Notice in the article linked to above, that Israel is also complaining that part of the cost of the fighter jets may have to come out of money already given to them by We The Taxpayer. Israel is making it sound like it’s unfair that we might make them pay for something but in fact, the issue over the “subsidy” refers to the billions we have already given them this year.
UPDATE: Former US Ambassador to Israel Daniel Kurtzer has penned an editorial for the Sunday edition of the Washington Post that makes the point quite succinctly in the title “With Settlement Deal, US Will Be Rewarding Israel’s Bad Behavior.” It’s unusual to see such blunt criticism of US policy towards Israel and quite frankly, it’s long overdue. But the fact that so many former diplomats and Mideast experts have come out and condemned the deal would seem to indicate that something really is remiss about this deal. Here is an excerpt:
…But now, the administration says it is prepared to pay off Israel to freeze only some of its settlement activity, and only temporarily. For the first time in memory, the United States is poised to reward Israel for its bad behavior.
This is a very bad idea. And while Washington will almost certainly come to regret bribing Israel, Israel may regret receiving such a bribe even more.
Previously, U.S. opposition to settlements resulted in penalties, not rewards, for continued construction. Washington deducted from its loan guarantees to Israel an amount equivalent, dollar for dollar, to the money that Israel spent in the occupied territories. While it’s true that the United States has turned a blind eye to indirect U.S. subsidies for Israeli activities in the territories – such as tax deductions for American organizations that fund settlements – the deal now being offered to Israel is of a totally different magnitude. If it goes forward, it will be the first direct benefit that the United States has provided Israel for settlement activities that we have opposed for more than 40 years.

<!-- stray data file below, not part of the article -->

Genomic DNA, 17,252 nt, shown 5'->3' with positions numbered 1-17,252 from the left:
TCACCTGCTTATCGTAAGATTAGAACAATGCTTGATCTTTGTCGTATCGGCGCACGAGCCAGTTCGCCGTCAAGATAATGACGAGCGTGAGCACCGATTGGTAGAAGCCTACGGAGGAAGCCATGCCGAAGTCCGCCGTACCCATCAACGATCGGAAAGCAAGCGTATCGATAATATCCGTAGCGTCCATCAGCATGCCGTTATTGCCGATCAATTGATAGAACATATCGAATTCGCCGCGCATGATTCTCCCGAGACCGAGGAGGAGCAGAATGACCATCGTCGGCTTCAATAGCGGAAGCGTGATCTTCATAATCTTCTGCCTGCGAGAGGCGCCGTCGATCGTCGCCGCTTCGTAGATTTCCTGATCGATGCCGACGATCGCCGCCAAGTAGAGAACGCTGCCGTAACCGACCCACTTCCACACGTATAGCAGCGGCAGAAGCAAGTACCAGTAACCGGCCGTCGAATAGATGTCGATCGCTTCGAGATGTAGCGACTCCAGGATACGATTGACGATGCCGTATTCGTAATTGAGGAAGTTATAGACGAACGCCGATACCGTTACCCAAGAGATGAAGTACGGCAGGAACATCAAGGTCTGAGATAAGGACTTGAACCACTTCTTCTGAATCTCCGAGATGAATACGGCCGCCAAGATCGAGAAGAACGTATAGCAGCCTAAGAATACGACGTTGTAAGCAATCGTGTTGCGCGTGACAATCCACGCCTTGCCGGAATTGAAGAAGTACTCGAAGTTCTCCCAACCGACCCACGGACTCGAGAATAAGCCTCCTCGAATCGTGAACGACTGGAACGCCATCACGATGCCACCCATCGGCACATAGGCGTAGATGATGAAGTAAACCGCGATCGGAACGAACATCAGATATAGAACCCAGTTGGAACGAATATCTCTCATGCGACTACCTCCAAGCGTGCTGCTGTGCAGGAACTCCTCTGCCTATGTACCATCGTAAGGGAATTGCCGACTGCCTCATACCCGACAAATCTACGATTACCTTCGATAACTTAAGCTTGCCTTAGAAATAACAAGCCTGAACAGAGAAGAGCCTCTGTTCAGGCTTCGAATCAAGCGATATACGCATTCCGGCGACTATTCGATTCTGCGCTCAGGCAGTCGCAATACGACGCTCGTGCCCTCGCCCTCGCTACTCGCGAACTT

It is not clear that Washington has thought through the implications. Will the United States similarly reward Palestinians for stopping their own bad behavior? Will Washington pay them to, say, halt the incitement against Israel and Jews in their public media and some educational materials – something that shouldn’t have been going on in the first place?
Will the rewards for Israel be automatically renewable? Meaning, if Israel is willing to continue the settlement freeze after three months, will another set of rewards be the price for that?
And what about enforcement? Will the United States demand its money back if it learns about construction during the freeze, even if that construction was not authorized by the Israeli government?
The list of problems is so long that it would not be surprising if the administration were already experiencing buyer’s remorse. But the arrangement has an even more serious long-term implication, one that should worry Israel profoundly. [emphasis mine]
To me, the terms of this deal argue for what some, including me, having been saying for quite a while now- it’s time to think outside the box and get some people on board that don’t simply view everything through the lens of what Israel wants, implications or costs be damned.
Here are some of the faces of actual human beings – faces that you won’t usually see in the media. I wonder what THEY think about the US’ latest offer to the Israelis?